Wednesday, November 26, 2008

Game Supper

The Pawlet Volunteer Fire Department Annual Wild Game Supper is a major community ritual. Traditionally held the first Saturday of hunting season it is an important fund-raiser for the fire department, frequently drawing over 300 people. Everyone - I mean everyone - participates. A couple of weeks ahead of the Great Event you get a card in the mail with your cooking assignment and a pointed reference to a number to call in case of fire (as far as I know this is not meant as a reflection on anyone's cooking skills...). My first year in town I drew "chopped salad". Sigh. Fourteen years later I have clawed my way up the culinary ladder and am now trusted to contribute "two pies".

The line forms early and stretches halfway to the church. Although Game Supper night usually coincides with the first bitter cold of the year, the mood is festive. People tend to come in groups; the savvy ones tote bottles of red wine and a corkscrew. Inside the hall you see an astonishing sight: hunters, hippies, people who grew up in Pawlet and people who grew up on the east side of Manhattan all crowding together as the disparate groups that make up the Pawlet community come together to share a feast.

That was the inspiration - but how to gather enough notes to make a painting in the short window of opportunity. I like to work from life but no one could sketch fast enough to take everything in - and I had students coming for a weekend workshop scheduled months before. Workshops generally last until 5:00; Game Supper starts at 4:30. Rescue arrived in the form of my friend George Bouret, a wonderful photographer who runs the PAC gallery in town. A week or so earlier he had volunteered to help with the Art of Action project saying that he and fellow photographer Karin DiChiara wanted to do something purposeful with their photography. They thought my Art of Action project might be a place their work could be of service to the community (!). Wow. I told them I needed the Game Supper photographed from A to Z and they cheerfully agreed to do so. The next step was to talk to the fire chief, explain my project, and ask if it would be alright for my photographers to be in their way documenting the supper (I'm feeling like a big movie producer at this point). We had a great conversation. I learned a lot about the department and its challenges and told him I am planning to be their shadow for the next few months...that I may be needing models...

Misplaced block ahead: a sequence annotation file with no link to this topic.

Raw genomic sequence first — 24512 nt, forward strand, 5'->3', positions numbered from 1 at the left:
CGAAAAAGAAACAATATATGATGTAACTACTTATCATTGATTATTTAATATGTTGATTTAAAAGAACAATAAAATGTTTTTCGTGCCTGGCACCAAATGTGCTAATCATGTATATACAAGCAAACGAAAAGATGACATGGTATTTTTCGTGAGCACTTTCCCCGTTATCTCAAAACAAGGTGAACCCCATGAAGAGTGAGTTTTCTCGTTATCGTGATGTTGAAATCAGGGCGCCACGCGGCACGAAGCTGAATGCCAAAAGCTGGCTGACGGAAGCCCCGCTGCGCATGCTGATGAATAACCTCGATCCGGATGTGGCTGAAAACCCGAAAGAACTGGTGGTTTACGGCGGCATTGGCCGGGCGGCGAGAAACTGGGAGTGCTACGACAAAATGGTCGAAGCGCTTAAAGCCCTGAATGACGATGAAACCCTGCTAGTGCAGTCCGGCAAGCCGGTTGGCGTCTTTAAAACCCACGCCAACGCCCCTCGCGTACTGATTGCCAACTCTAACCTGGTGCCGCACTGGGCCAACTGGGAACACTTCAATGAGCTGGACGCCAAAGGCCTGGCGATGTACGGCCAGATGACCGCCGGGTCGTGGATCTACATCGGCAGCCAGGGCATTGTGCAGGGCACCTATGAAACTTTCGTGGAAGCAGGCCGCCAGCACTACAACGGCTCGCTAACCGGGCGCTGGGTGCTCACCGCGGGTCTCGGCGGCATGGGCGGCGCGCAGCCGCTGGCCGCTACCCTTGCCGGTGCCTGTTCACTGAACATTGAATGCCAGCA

Game Supper night I grabbed my sketch pad as soon as the last student was out the door and zoomed to the fire hall. There I found George and Karin hard at work and immediately joined them, sketching furiously and pointing out interesting faces for them to snap. At the end of the night we collapsed in front of heaping plates of game supper fare, but the haul was worth it: 473 invaluable photographs and four precious pages of sketches.

Friday, November 21, 2008

On Fire

My project is going to be about the community of Vermonters. It was my friend Eric Mach who inadvertently pushed me in this direction. He was the guy who told me he was optimistic about the future of Vermont because of the people. That really stuck with me and ultimately changed my focus - I had been leaning towards doing something about preserving the landscape.

From the idea of focussing on the community and its future it was but a short step to focussing on the institution at the heart of our community - the Pawlet Volunteer Fire Department. The firemen are at the center of Pawlet life. We rely on them not only to provide help and protection in case of natural disaster, but to provide a steady stream of rituals that bind our community together: pancake breakfasts on Mother's Day and New Year's Day, at the height of summer the Fireman's Auction (chance to get rid of your old stuff and buy someone else's), and, grandest event of all, the Annual Wild Game Supper in November.

These days the fire department is under stress. Every year at town meeting the fire chief rises to plead for volunteers. Everyone is busy and fire training takes many hours of commitment - not to mention time spent flipping pancakes. Our community grows richer and grayer by the year - that's fine for the library, but no help for the fire department. We need young people and, increasingly, they can't afford to live in Pawlet or, if they can, must work so many hours there is no time to volunteer. I want to do a series of paintings about the fire department, highlighting their role from fire-fighting to providing the means for people to reinforce their bonds as a community. The fire department's indirect work is to bring home the awareness that ultimately we depend on each other for our survival and our identity: "No man is an I-land..." The immediacy of this awareness is, I believe, one of the unique aspects of life in Vermont and one that I very much want to see continue into the future. Perhaps my paintings will inspire a couple of young folk to join the fire department or, at the least, spark serious consideration of how we are going to cope with our fire department's dwindling population.